Participatory Methodologies to Elevate Children's Voice and Agency

Edited by:
Ilene R. Berson, University of South Florida
Michael J. Berson, University of South Florida
Colette Gray, Stranmillis University College

A volume in the series: Research in Global Child Advocacy. Editor(s): Ilene R. Berson, University of South Florida. Michael J. Berson, University of South Florida.

Published 2019

This volume of the Research in Global Child Advocacy Series explores participatory methodologies and tools that involve children in research. Perspectives on the role of children have transitioned from viewing children as objects of research, to children as subjects of research, to acknowledgement of children as competent contributors and agents throughout the inquiry process. Researchers continue to explore approaches that honor the capacity of children, drawing on diverse methodologies to elevate children’s voices and actively engage them in the production of knowledge. Nonetheless, despite these developments, questions over the extent to which children can be free of adult filters and influence merits sustained scholarly attention. The book includes chapters that critically examine methodological approaches that empower children in the research process. Contributions include empirical or practitioner pieces that operate from an empowerment paradigm and demonstrate the agenic capacity of children to contribute their perspectives and voices to our understanding of childhood and children’s lives. The text also features conceptual pieces that challenge existing theoretical frameworks, critique research paradigms, and analyze dilemmas or tensions related to ethics, policy and power relations in the research process.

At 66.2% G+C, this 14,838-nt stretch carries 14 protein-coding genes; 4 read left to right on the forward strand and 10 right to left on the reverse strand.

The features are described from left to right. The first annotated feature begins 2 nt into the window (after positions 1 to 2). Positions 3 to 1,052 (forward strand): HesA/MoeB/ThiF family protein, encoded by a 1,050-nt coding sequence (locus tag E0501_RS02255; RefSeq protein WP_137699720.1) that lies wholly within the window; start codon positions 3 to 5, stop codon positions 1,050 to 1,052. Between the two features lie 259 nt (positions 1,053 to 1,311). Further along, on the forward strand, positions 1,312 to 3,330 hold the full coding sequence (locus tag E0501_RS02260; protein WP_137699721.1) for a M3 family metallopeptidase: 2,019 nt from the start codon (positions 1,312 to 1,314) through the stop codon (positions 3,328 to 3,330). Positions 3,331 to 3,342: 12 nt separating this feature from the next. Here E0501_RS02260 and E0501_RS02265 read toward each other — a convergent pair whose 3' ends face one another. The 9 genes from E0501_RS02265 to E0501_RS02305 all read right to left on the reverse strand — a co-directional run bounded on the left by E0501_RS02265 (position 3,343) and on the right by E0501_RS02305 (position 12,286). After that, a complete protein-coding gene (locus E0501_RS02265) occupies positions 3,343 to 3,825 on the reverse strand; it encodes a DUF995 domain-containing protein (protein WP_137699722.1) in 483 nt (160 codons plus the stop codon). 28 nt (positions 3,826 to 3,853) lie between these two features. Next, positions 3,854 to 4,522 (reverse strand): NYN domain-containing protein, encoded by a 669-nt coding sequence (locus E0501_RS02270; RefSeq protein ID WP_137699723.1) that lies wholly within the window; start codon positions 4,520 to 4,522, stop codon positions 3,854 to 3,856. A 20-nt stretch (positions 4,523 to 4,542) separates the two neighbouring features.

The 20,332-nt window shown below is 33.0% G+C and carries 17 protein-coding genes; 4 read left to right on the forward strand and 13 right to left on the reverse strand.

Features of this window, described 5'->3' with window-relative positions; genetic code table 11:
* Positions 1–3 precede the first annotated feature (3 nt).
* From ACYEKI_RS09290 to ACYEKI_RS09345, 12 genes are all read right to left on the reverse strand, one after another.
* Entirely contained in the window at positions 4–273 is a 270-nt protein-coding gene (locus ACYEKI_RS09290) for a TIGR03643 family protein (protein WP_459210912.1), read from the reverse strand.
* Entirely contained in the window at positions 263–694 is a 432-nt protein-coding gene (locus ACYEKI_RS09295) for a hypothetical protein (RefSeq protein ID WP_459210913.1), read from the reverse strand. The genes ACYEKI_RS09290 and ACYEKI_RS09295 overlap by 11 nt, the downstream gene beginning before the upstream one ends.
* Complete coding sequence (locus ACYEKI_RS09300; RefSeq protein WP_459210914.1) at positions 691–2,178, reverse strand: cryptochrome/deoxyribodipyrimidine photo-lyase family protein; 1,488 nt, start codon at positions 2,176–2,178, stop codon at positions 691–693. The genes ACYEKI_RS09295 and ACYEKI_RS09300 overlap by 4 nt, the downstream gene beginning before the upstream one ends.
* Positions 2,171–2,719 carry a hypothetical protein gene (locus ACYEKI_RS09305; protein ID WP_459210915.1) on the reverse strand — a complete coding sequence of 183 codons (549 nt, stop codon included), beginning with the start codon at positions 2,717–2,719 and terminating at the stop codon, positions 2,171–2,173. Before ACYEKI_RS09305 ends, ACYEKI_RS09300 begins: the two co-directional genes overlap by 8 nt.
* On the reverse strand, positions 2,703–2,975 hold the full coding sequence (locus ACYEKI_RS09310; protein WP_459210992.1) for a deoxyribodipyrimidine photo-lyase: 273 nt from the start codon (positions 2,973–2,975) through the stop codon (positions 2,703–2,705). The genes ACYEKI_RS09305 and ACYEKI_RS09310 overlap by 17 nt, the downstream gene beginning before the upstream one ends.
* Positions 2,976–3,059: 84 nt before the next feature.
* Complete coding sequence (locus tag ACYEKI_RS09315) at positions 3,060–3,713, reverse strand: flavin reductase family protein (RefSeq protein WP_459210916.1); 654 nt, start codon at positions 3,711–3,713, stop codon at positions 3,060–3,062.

Preface. Acknowledgments. PART I: CRITICAL PERSPECTIVES ON CHILDREN’S VOICE AND AGENCY: ETHICAL ISSUES AND DILEMMAS. Participatory Research With Children: Critical Reflections, Tiffany Barnikis, Maggie MacNevin, and Rachel Berman. Student Voice Work as an Educative Practice, Susan Groundwater-Smith and Nicole Mockler. Researching the Perspectives of Children With Additional Support Needs During Their Transition to School: Ethical and Methodological Considerations, Edith Jolicoeur, Joanne S. Lehrer, Julie Ruel, Johanne April, and Mathieu Point. The Role of Reflexivity in Performing Collaborative Student Voice Research, Joseph Levitan. Amplifying Youth Voice Through Public Engaged Research, Ross VeLure Roholt and Michael Baizerman. Reflexively Conducting Research With Ethnically Diverse Children With Disabilities1, Amanda Ajodhia. PART II: METHODOLOGICAL APPROACHES TO PARTICIPATORY RESEARCH WITH CHILDREN. Participating in Creating Open Spaces With and for Children: A Kind of Participatory Action Research? Carlo Fabian and Timo Huber. Child Mentors, Virtual Tours, and Adult Protégées: Young Children’s Experiences With Tablet Devices, Colette Gray, Jill Dunn, Pamela Moffett, and Denise Mitchell. Personal Public Service Announcements: Collaborating With Young Women Adopted From Foster Care Using Narradrama and an iPad During Arts-Based Narrative Inquiry, Myriam D. Savage. Lego Serious Play as a Participatory Research Method to Involve Children in Action Research Projects, Heilyn Camacho. Medical Play: From Intervention to Participatory Research, Cara Sisk and Jane Baker. PART III: ISSUES OF REPRESENTATION IN THE ANALYSIS AND INTERPRETATION OF CHILDREN’S PERSPECTIVES. Diffractive Lenses Catching Stories: The Meaning of Belonging Through the Voice of Adolescents, Hanne Vandenbussche, Elisabeth De Schauwer, and Geert Van Hove. An Analytical Tool to Help Researchers Develop Partnerships With Children and Adolescents, Harry Shier. Young Children’s Photography Within Collaborative Research: Implications for Research Relationships, Rosemary D. Richards. Removing the Medical Paradigm—Making Children’s Voices Visible in the Context of Problematic Eating: Participatory Action Research in a Clinical Setting, Colleen McMillan. PART IV: CROSS- NATIONAL PERSPECTIVES ON PARTICIPATORY RESEARCH WITH CHILDREN. Hu M’ani So Ma Me Nti Na Atwe Mmienu Nam (Blow the Dust From My Eyes): Making the Voices of Ghanaian Kindergarteners Visible Through the Use of Video-Cued Ethnography in a Study of Citizenship, Ilene R. Berson, Michael J. Berson, Joyce Esi Bronteng, and Aaron Osafo-Acquah. Sounds From Within: Exploring the Role of Ethnographic Fieldwork to Elevate Children’s Perspectives and Voices in the Study of Children’s Musical Cultures in Ireland, Michelle Finnerty. Adolescent Voices: Empowering Haitian Immigrant Youth Through Privileging Narratives, Lauren Christian Gibson. Co-Creating Space for Voice: Reflections on a Participatory Research Process With War-Affected Youth Living in Canada, Myriam Denov, Natasha Blanchet-Cohen, Alusine Bah, Leontine Uwababyeyi, and Jean Kagame. About the Contributors.